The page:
L.<y,z> = K.relativize(K0[1])
    Lp.<w> = K0[0]["w"]
    # print "L: ", L
    Lrp = L.relative_polynomial();
    print "Lrp(x):", Lrp
    print "Lrp(w+z):", Lrp(w+z)
    if all([c.is_integer() for c in Lrp(w+z).coefficients()]):
        print "+++FOUND IT+++"
    print "Weight:", sum(c.global_height() for c in L.relative_polynomial().coefficients())
    # print "Heights:", (x.global_height(), y.global_height(), z.global_height())
    for emb in L.embeddings(ComplexField(200)):
        if abs(emb(y) - xValue) > abstol + reltol * abs(xValue): continue
        print "Embedding: %s: %s" % (z, emb(z))

This code considers, in turn, each subfield generated by $y$, and prints out the polynomials $q(y)\in\mathbb{Q}[y]$ and polynomial $r(x)\in\mathbb{Q}(y)[x]$, checking whether $r(x)$ can be written as a polynomial in $x-y=z$ with integer coefficients.

There are 12 subfields, snipping part of the output, some of the $y$'s are quite simple:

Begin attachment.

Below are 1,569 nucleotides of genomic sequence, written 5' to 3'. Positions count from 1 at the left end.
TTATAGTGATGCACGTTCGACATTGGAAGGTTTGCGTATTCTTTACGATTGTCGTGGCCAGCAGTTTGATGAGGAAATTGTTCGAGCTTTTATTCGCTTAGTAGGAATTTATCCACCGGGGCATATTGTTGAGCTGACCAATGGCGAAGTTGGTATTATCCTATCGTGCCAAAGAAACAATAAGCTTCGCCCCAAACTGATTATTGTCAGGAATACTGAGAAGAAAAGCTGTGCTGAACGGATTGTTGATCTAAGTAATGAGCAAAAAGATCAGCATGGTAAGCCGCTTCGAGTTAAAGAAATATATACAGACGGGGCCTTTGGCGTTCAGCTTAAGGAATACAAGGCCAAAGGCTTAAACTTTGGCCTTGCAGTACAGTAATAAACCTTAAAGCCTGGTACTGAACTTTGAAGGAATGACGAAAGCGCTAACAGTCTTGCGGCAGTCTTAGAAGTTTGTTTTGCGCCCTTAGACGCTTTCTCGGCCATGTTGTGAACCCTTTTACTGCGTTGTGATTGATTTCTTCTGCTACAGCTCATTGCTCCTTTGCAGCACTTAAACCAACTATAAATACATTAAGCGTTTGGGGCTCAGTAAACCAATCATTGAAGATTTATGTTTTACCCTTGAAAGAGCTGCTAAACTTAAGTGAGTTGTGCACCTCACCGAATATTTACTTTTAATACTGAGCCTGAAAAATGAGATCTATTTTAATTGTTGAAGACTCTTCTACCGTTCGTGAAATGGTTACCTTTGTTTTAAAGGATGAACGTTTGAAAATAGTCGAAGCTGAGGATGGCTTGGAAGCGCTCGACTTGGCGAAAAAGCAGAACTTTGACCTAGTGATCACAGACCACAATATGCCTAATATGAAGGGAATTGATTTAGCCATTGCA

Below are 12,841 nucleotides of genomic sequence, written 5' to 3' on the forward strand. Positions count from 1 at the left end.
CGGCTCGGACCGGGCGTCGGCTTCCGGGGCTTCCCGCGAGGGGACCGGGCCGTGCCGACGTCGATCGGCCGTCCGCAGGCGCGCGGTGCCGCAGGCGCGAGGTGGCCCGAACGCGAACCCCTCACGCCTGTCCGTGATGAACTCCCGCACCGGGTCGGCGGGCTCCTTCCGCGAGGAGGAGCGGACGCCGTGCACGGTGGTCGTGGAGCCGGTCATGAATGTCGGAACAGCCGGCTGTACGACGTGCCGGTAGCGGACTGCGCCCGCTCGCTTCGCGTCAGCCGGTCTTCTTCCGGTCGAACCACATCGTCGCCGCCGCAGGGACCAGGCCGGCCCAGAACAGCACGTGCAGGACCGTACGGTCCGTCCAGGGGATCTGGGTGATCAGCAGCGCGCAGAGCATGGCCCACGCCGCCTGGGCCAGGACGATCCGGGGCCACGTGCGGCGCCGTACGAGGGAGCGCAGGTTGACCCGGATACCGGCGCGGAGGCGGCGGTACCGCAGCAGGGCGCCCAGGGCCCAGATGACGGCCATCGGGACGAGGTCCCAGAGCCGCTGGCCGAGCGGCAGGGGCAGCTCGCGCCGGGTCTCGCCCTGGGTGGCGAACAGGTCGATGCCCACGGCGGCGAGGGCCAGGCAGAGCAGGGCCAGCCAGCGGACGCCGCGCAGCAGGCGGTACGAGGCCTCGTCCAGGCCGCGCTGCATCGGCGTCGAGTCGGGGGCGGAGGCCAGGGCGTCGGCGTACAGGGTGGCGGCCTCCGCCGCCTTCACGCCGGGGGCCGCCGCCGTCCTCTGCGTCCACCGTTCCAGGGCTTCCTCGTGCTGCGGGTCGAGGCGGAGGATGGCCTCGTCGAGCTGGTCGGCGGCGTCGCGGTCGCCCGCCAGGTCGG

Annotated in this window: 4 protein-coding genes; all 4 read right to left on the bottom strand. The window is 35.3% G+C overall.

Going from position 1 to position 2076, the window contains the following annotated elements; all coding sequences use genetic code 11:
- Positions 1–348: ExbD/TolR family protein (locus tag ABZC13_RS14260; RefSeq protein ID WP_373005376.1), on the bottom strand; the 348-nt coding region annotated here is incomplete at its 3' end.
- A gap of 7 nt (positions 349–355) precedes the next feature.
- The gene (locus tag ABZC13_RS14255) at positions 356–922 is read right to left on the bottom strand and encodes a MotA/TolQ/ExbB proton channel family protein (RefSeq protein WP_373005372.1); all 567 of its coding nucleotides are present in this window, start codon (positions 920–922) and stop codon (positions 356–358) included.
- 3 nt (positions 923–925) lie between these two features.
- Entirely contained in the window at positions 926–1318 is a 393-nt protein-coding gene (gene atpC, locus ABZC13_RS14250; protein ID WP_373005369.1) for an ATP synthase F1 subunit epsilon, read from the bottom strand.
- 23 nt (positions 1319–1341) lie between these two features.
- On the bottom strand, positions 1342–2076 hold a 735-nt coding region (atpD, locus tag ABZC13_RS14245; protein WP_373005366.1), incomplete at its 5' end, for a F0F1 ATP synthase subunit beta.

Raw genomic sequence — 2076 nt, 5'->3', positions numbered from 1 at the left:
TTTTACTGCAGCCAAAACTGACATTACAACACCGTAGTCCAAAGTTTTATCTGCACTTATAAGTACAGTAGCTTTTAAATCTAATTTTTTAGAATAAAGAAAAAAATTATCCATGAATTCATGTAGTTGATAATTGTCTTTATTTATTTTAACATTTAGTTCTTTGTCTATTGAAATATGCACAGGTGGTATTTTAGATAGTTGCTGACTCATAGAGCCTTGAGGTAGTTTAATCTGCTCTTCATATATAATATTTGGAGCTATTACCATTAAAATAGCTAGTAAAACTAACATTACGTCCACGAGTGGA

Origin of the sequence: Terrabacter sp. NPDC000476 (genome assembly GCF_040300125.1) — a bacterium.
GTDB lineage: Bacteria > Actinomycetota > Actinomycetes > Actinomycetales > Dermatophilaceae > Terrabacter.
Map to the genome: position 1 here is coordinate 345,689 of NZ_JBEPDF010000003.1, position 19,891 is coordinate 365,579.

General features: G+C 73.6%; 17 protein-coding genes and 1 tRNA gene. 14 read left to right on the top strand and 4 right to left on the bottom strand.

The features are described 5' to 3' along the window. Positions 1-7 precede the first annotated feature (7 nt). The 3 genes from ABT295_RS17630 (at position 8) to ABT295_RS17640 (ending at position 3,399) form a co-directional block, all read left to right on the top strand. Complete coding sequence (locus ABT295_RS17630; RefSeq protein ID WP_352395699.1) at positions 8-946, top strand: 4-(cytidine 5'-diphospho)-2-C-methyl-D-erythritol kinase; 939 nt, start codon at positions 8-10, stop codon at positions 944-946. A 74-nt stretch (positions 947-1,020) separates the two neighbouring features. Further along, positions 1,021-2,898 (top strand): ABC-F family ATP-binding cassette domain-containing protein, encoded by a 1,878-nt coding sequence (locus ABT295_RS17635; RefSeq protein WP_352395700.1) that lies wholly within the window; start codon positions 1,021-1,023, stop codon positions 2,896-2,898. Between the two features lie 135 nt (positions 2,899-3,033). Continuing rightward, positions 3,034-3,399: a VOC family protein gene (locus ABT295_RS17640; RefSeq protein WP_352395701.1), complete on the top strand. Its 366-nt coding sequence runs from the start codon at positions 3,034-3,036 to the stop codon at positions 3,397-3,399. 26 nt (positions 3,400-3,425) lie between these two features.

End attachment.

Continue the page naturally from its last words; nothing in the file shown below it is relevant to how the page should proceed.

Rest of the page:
K0.<y3>: t^2 - 2
Lrp(x): x^3 + (-3*y3 - 6)*x^2 + (12*y3 + 18)*x - 14*y3 - 22
Lrp(w+z): w^3 - 6*w^2 + 12*w - 10
+++FOUND IT+++
Weight: 5.49783963670066
Embedding: y3:

$$ x = -\sqrt{2} + \mathrm{Root}_w(w^3-6w^2+12w-10) $$

K0.<y12>: t^6 - 2
Lrp(x): x - y12^3 - y12^2 - 2
Lrp(w+z): w - y12^3 - y12^2 + y12 - 2
Weight: 0.753631429508173
Embedding: y12:

$$ x = -2-y^2-y^3, \qquad y = -2^{1/6} $$

One might also check for all simple linear expressions $x = z + \lambda y$ by expanding $r(z+\lambda y)$ and checking whether all coefficients of $x^{\geq0}y^{>0}$ can be set to $0$ by a particular choice of $\lambda\in\mathbb{Z}$.

In my testing, I used the root near $-72.5006$ of